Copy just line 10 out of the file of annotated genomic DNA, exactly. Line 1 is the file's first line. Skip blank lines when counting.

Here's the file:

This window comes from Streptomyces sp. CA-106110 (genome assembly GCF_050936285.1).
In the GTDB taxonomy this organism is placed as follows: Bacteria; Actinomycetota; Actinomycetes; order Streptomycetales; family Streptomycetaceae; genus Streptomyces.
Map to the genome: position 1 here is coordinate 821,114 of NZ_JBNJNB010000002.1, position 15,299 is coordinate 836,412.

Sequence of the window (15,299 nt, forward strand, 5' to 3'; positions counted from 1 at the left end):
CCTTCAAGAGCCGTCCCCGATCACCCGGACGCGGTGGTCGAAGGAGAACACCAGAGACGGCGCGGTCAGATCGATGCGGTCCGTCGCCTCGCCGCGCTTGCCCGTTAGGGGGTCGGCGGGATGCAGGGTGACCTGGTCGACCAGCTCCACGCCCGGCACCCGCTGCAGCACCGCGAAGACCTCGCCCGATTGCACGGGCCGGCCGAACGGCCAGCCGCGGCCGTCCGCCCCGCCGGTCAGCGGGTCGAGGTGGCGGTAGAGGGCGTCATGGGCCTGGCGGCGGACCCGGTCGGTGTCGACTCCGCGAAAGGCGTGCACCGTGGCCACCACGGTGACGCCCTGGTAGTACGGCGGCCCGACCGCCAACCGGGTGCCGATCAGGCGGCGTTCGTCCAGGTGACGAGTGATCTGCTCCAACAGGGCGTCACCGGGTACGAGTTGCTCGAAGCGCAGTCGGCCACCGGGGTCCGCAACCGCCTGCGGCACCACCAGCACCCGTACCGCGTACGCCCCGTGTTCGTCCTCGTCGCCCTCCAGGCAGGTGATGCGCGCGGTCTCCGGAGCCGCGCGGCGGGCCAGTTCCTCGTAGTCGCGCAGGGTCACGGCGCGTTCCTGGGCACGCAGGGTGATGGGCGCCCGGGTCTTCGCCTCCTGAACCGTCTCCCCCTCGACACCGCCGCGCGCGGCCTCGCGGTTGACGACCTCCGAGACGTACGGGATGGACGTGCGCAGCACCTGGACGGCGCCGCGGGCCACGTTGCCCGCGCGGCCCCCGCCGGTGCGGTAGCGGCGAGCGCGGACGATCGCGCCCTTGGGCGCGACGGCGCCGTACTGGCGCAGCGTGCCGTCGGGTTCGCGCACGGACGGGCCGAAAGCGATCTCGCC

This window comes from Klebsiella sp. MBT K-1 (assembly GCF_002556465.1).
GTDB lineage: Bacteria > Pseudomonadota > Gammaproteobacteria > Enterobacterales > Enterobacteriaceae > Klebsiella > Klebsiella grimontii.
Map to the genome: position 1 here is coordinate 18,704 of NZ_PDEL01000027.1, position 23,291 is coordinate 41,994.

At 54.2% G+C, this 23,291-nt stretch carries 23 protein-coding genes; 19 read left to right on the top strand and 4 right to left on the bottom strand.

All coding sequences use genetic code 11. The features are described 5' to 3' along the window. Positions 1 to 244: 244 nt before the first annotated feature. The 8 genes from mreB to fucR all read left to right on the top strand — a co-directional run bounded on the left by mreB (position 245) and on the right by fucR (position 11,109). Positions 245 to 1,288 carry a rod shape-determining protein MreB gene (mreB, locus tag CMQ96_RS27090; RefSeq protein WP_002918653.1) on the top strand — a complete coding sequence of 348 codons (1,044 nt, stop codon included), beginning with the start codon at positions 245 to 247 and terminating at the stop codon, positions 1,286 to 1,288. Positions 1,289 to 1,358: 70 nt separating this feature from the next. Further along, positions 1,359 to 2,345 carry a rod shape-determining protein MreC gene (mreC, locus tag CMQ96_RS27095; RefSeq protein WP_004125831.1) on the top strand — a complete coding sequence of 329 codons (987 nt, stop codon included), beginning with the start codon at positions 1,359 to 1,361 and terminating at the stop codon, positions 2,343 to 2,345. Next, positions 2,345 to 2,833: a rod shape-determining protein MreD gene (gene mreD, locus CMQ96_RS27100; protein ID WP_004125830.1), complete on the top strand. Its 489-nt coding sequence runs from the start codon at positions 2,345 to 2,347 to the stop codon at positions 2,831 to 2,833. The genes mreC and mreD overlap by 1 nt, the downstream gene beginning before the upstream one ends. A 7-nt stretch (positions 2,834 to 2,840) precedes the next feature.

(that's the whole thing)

All coding sequences use genetic code 11. The features are described 5' to 3' along the window. Positions 1 to 244: 244 nt before the first annotated feature. The 8 genes from mreB to fucR all read left to right on the top strand — a co-directional run bounded on the left by mreB (position 245) and on the right by fucR (position 11,109). Positions 245 to 1,288 carry a rod shape-determining protein MreB gene (mreB, locus tag CMQ96_RS27090; RefSeq protein WP_002918653.1) on the top strand — a complete coding sequence of 348 codons (1,044 nt, stop codon included), beginning with the start codon at positions 245 to 247 and terminating at the stop codon, positions 1,286 to 1,288. Positions 1,289 to 1,358: 70 nt separating this feature from the next. Further along, positions 1,359 to 2,345 carry a rod shape-determining protein MreC gene (mreC, locus tag CMQ96_RS27095; RefSeq protein WP_004125831.1) on the top strand — a complete coding sequence of 329 codons (987 nt, stop codon included), beginning with the start codon at positions 1,359 to 1,361 and terminating at the stop codon, positions 2,343 to 2,345. Next, positions 2,345 to 2,833: a rod shape-determining protein MreD gene (gene mreD, locus CMQ96_RS27100; protein ID WP_004125830.1), complete on the top strand. Its 489-nt coding sequence runs from the start codon at positions 2,345 to 2,347 to the stop codon at positions 2,831 to 2,833. The genes mreC and mreD overlap by 1 nt, the downstream gene beginning before the upstream one ends. A 7-nt stretch (positions 2,834 to 2,840) precedes the next feature.